Discerning diner? It would be a ‘folly’ not to try this Dubai restaurant

The restaurant and lounge offers a smart, modern vibe. (Photos supplied)
Updated 26 December 2017

Discerning diner? It would be a ‘folly’ not to try this Dubai restaurant

DUBAI: Probably the hottest restaurant opening in Dubai in 2017, Folly by Nick & Scott is well-worth a trip if you are visiting the city. The restaurant had a lot to live up to, not least its pedigree — headed by two of the brightest stars in the region’s culinary circuit, Nick Alvis and Scott Price, formerly Gordon Ramsay protégés, who then pioneered the indie chef-led restaurant trend with the acclaimed Table 9.
Having worked with Spinneys Food in the interim, Folly feels like the culmination of a long-cherished dream by the chef duo, along with their longstanding partner who runs the front-of-house operations, Viktorija Paplauskiene.

Then there is the location. Folly replaces the beloved Rivington Grill in Madinat Jumeirah, and across the multilevel space enjoys an enviable position with stunning views of the Burj Al-Arab and beyond, as well as an atmospheric Arabesque setting.
Offsetting that traditionalist context, the restaurant and lounge offers a smart, modern vibe with warm woods, exposed brick walls, funky light fixtures and bistro-style seating. An open kitchen pass offers a window into the back-end workings and all the culinary entertainment a diner needs, adding to the lively ambience.
But Insta-worthy as it is, the setting is probably not the reason Folly seems to have swept the awards season this year. It is the food. Some restaurants draw you in with elaborate menus, detailing each dish to make it sound appetizing (in some cases, making them sound tastier than they actually are). In Folly, it is the exact opposite.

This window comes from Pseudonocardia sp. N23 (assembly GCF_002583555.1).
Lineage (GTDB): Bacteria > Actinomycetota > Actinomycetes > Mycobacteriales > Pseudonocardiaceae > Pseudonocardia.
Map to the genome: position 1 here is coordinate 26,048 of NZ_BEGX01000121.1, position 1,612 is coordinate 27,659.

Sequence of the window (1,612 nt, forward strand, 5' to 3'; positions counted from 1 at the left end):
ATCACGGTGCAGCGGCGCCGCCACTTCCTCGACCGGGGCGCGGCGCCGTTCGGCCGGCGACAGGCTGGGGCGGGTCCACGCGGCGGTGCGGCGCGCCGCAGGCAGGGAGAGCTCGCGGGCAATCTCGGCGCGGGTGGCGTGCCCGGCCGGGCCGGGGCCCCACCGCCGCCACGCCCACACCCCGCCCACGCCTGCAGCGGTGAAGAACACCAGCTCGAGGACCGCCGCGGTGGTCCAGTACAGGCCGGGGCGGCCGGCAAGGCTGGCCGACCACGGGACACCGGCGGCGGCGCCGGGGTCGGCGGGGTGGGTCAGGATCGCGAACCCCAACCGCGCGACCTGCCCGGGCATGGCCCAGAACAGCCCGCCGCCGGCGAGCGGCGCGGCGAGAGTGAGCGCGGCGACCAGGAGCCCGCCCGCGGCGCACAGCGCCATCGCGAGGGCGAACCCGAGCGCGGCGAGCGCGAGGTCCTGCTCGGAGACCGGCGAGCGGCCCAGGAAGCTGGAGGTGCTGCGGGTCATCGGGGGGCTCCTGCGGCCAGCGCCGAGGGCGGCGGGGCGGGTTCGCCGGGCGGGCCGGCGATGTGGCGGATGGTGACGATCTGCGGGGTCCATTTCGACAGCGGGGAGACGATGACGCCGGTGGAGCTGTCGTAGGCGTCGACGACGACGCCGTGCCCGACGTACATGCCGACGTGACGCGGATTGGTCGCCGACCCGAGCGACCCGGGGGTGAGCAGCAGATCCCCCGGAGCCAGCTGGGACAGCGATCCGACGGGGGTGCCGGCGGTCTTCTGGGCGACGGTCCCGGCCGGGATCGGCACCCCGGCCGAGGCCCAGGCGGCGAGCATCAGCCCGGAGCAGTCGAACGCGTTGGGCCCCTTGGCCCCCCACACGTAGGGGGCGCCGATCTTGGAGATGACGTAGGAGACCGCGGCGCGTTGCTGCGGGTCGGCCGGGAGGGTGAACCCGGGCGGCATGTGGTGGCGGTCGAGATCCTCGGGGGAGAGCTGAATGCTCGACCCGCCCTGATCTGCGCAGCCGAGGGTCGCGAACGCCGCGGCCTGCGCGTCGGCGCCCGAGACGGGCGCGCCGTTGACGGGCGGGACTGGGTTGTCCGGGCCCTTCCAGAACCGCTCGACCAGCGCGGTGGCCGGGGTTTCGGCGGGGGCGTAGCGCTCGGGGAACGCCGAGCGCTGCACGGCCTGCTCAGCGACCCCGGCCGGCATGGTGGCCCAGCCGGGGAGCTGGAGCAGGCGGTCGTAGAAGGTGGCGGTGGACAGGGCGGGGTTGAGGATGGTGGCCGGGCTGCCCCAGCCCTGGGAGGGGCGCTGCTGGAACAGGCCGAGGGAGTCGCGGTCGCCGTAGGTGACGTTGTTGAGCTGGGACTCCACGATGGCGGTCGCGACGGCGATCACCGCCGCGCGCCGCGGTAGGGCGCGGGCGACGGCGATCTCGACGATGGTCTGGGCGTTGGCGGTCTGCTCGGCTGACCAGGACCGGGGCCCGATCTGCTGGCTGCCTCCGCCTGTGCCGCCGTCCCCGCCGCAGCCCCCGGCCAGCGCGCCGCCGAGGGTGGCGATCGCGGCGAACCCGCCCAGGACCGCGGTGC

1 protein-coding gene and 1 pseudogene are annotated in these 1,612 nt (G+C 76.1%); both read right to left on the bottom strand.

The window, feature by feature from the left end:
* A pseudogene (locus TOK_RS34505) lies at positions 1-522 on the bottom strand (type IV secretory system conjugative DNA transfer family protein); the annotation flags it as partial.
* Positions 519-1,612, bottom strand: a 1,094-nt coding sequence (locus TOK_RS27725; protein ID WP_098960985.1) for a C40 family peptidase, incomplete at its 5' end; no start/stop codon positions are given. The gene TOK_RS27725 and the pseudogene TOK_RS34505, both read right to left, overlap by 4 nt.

The menu, divided into three sections of varying portion sizes rather than the traditional starter/main course distinctions, downplays the dishes by only listing the main ingredients used. It may not do justice to the level of intricacy displayed in every dish, but the often-intriguing combinations tantalize just enough to make you want to order one of each.
While the menu is designed to offer diners the flexibility to build their meal according to what they want, from light tapas bites with drinks to a full-on degustation, we opted for a three-course (ish) meal, aided by recommendations from the staff.

There is really not much we could fault with our dinner, but highlights included the small plate of monkfish cheeks with paprika and salted lemon, which basically translates to a tart crème fraiche-like accompaniment, offering the perfect offset to the subtle sweetness of the fish.
A Butterhead lettuce mousse with mustard was a delicious study in how a bit of creativity can elevate what is usually a humble, overlooked ingredient into haute cuisine, as does the crispy hen’s egg with morels.

But the standout dish was the straciatella (a mild creamy cheese), the little spires of which needed little else but the complement of sweet baby tomatoes and the drizzle of a light balsamic dressing to make for a moreish starter.
Among the larger plates or mains, the lemon sole with sprouts and mint was a refreshingly herbaceous dish, while the roasted guinea fowl with stuffing, served with shredded cabbage and fondant potatoes — this could well become the perfect festive meal for the season — is excellent, if a touch over-seasoned in our case.
Dessert offerings continue the pattern of giving familiar dishes and ingredients an inventive twist. So the well-loved meringue, cream and berries concoction that is Eton Mess is updated with a basil meringue and fresh basil; while cheesecake pairs unexpectedly, but deliciously, with apple ice cream.
Both chefs are extremely hands-on in the kitchen, which means the menu regularly gets updated with quirky new combinations that they have conjured up. This, and the pared back, fuss-free yet undeniably gourmet experience that Folly offers, put it on par with some of the trendiest restaurants around the world, and a must-visit in Dubai.

Baby Talk: How to deal with fears of first time parents

Updated 09 December 2019

Baby Talk: How to deal with fears of first time parents

  • Babies are totally dependent on their parents and care-givers for all their needs